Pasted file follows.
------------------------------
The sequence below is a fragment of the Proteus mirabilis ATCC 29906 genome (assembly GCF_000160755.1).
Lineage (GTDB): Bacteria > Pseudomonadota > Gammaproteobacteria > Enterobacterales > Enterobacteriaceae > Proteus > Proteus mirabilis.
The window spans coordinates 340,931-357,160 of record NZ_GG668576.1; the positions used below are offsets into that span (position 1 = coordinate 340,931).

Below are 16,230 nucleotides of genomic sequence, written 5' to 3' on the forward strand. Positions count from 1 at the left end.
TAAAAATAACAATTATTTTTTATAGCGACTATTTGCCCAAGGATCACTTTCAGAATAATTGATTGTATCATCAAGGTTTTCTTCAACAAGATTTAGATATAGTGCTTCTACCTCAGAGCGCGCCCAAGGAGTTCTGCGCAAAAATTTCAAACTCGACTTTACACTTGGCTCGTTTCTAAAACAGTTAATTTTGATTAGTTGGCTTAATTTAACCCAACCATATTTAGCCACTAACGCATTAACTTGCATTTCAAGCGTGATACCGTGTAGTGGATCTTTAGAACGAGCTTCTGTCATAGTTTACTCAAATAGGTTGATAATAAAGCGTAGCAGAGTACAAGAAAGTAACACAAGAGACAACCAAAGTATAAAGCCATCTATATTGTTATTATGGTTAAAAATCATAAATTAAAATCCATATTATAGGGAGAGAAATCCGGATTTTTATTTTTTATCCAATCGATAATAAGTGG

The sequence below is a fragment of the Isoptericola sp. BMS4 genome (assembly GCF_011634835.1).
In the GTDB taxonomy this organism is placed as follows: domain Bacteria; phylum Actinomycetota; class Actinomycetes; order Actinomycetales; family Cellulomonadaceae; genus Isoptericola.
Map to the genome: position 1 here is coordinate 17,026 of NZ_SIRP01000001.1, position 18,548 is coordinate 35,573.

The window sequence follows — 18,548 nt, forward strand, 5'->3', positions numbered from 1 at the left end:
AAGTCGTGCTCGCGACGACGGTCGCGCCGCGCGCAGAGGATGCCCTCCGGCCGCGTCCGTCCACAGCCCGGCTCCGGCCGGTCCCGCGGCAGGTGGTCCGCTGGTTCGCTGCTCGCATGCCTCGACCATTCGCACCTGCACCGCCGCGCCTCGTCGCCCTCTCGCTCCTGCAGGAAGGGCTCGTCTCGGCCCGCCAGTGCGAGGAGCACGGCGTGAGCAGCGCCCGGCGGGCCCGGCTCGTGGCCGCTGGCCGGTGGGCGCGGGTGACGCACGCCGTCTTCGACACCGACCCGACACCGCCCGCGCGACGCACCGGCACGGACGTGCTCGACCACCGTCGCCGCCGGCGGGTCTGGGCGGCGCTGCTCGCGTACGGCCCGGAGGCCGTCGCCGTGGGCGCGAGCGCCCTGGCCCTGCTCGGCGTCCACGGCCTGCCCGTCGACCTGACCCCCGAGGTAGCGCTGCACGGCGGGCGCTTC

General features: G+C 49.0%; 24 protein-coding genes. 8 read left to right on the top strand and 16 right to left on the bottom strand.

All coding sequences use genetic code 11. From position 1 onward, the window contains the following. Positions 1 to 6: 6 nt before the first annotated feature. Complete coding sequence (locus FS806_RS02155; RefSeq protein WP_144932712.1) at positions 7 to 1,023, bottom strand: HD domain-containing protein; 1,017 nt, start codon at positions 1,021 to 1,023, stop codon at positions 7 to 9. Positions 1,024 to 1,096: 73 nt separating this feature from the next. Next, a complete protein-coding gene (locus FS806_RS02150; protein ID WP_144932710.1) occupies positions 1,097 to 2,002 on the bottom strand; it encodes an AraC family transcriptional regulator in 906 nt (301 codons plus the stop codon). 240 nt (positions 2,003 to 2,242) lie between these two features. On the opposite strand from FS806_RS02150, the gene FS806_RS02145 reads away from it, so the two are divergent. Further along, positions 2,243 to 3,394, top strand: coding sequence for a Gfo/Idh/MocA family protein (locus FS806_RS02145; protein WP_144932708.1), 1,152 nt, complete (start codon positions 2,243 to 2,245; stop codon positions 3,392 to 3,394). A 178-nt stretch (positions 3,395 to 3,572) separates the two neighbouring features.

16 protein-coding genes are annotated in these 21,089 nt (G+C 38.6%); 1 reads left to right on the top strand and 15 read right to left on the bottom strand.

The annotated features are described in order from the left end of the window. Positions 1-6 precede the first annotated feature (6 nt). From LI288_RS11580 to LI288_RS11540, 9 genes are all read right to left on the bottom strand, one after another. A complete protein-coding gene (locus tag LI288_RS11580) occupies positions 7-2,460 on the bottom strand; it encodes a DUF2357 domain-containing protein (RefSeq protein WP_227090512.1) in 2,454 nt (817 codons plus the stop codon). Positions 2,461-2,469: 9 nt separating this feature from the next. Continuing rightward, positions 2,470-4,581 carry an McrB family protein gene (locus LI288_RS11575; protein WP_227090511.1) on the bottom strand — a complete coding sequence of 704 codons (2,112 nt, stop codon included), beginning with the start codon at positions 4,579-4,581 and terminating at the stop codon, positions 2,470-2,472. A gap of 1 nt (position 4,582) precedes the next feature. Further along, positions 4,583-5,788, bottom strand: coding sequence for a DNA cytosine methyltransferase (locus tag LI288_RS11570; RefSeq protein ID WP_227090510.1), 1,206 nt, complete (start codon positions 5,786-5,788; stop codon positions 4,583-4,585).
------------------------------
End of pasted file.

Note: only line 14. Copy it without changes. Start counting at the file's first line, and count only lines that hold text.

The annotated features are described in order from the left end of the window. Positions 1-6 precede the first annotated feature (6 nt). From LI288_RS11580 to LI288_RS11540, 9 genes are all read right to left on the bottom strand, one after another. A complete protein-coding gene (locus tag LI288_RS11580) occupies positions 7-2,460 on the bottom strand; it encodes a DUF2357 domain-containing protein (RefSeq protein WP_227090512.1) in 2,454 nt (817 codons plus the stop codon). Positions 2,461-2,469: 9 nt separating this feature from the next. Continuing rightward, positions 2,470-4,581 carry an McrB family protein gene (locus LI288_RS11575; protein WP_227090511.1) on the bottom strand — a complete coding sequence of 704 codons (2,112 nt, stop codon included), beginning with the start codon at positions 4,579-4,581 and terminating at the stop codon, positions 2,470-2,472. A gap of 1 nt (position 4,582) precedes the next feature. Further along, positions 4,583-5,788, bottom strand: coding sequence for a DNA cytosine methyltransferase (locus tag LI288_RS11570; RefSeq protein ID WP_227090510.1), 1,206 nt, complete (start codon positions 5,786-5,788; stop codon positions 4,583-4,585).